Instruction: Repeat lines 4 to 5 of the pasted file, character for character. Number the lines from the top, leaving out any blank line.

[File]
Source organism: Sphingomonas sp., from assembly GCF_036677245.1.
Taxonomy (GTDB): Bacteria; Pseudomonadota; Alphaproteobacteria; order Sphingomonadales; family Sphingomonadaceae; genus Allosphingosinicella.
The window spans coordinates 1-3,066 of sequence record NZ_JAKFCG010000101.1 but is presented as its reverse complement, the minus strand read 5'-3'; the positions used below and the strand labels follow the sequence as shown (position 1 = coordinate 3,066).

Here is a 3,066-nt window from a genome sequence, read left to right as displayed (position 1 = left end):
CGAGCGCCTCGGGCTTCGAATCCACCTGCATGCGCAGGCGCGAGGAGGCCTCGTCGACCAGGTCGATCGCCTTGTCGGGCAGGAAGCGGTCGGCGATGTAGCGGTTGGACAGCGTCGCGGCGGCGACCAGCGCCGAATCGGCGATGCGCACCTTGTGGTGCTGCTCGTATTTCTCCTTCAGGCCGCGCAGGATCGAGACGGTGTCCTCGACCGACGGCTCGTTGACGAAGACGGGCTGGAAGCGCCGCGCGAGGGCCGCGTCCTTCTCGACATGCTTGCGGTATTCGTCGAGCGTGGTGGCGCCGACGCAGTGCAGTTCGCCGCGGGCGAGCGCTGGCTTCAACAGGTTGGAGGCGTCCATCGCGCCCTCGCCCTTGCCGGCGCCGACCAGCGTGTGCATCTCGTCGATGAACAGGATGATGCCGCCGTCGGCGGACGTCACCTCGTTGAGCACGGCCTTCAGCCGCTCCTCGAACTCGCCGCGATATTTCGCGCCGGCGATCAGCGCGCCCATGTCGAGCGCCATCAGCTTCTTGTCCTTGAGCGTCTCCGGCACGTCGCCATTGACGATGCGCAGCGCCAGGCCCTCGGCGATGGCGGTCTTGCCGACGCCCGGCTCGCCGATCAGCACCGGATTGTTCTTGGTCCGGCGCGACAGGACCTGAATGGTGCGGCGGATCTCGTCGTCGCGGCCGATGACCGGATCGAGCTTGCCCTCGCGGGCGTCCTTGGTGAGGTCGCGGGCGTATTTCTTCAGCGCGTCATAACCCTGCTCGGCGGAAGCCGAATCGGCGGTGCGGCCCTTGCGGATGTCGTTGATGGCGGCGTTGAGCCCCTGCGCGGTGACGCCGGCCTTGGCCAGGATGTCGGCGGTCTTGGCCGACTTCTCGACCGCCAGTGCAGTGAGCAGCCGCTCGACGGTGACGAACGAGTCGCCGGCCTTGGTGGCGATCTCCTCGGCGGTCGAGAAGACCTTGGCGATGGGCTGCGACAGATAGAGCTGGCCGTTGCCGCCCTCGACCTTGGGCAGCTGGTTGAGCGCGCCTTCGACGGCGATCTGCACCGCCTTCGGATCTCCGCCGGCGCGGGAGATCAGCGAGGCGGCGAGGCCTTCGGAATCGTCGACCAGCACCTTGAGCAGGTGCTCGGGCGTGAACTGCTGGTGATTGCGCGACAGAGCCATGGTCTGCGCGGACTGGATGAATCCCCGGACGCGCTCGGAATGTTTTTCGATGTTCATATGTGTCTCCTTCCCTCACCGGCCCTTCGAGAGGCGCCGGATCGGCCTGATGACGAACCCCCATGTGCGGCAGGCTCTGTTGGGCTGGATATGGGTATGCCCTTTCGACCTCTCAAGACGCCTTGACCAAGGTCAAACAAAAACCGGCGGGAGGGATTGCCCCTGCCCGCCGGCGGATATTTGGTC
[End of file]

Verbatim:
Here is a 3,066-nt window from a genome sequence, read left to right as displayed (position 1 = left end):
CGAGCGCCTCGGGCTTCGAATCCACCTGCATGCGCAGGCGCGAGGAGGCCTCGTCGACCAGGTCGATCGCCTTGTCGGGCAGGAAGCGGTCGGCGATGTAGCGGTTGGACAGCGTCGCGGCGGCGACCAGCGCCGAATCGGCGATGCGCACCTTGTGGTGCTGCTCGTATTTCTCCTTCAGGCCGCGCAGGATCGAGACGGTGTCCTCGACCGACGGCTCGTTGACGAAGACGGGCTGGAAGCGCCGCGCGAGGGCCGCGTCCTTCTCGACATGCTTGCGGTATTCGTCGAGCGTGGTGGCGCCGACGCAGTGCAGTTCGCCGCGGGCGAGCGCTGGCTTCAACAGGTTGGAGGCGTCCATCGCGCCCTCGCCCTTGCCGGCGCCGACCAGCGTGTGCATCTCGTCGATGAACAGGATGATGCCGCCGTCGGCGGACGTCACCTCGTTGAGCACGGCCTTCAGCCGCTCCTCGAACTCGCCGCGATATTTCGCGCCGGCGATCAGCGCGCCCATGTCGAGCGCCATCAGCTTCTTGTCCTTGAGCGTCTCCGGCACGTCGCCATTGACGATGCGCAGCGCCAGGCCCTCGGCGATGGCGGTCTTGCCGACGCCCGGCTCGCCGATCAGCACCGGATTGTTCTTGGTCCGGCGCGACAGGACCTGAATGGTGCGGCGGATCTCGTCGTCGCGGCCGATGACCGGATCGAGCTTGCCCTCGCGGGCGTCCTTGGTGAGGTCGCGGGCGTATTTCTTCAGCGCGTCATAACCCTGCTCGGCGGAAGCCGAATCGGCGGTGCGGCCCTTGCGGATGTCGTTGATGGCGGCGTTGAGCCCCTGCGCGGTGACGCCGGCCTTGGCCAGGATGTCGGCGGTCTTGGCCGACTTCTCGACCGCCAGTGCAGTGAGCAGCCGCTCGACGGTGACGAACGAGTCGCCGGCCTTGGTGGCGATCTCCTCGGCGGTCGAGAAGACCTTGGCGATGGGCTGCGACAGATAGAGCTGGCCGTTGCCGCCCTCGACCTTGGGCAGCTGGTTGAGCGCGCCTTCGACGGCGATCTGCACCGCCTTCGGATCTCCGCCGGCGCGGGAGATCAGCGAGGCGGCGAGGCCTTCGGAATCGTCGACCAGCACCTTGAGCAGGTGCTCGGGCGTGAACTGCTGGTGATTGCGCGACAGAGCCATGGTCTGCGCGGACTGGATGAATCCCCGGACGCGCTCGGAATGTTTTTCGATGTTCATATGTGTCTCCTTCCCTCACCGGCCCTTCGAGAGGCGCCGGATCGGCCTGATGACGAACCCCCATGTGCGGCAGGCTCTGTTGGGCTGGATATGGGTATGCCCTTTCGACCTCTCAAGACGCCTTGACCAAGGTCAAACAAAAACCGGCGGGAGGGATTGCCCCTGCCCGCCGGCGGATATTTGGTC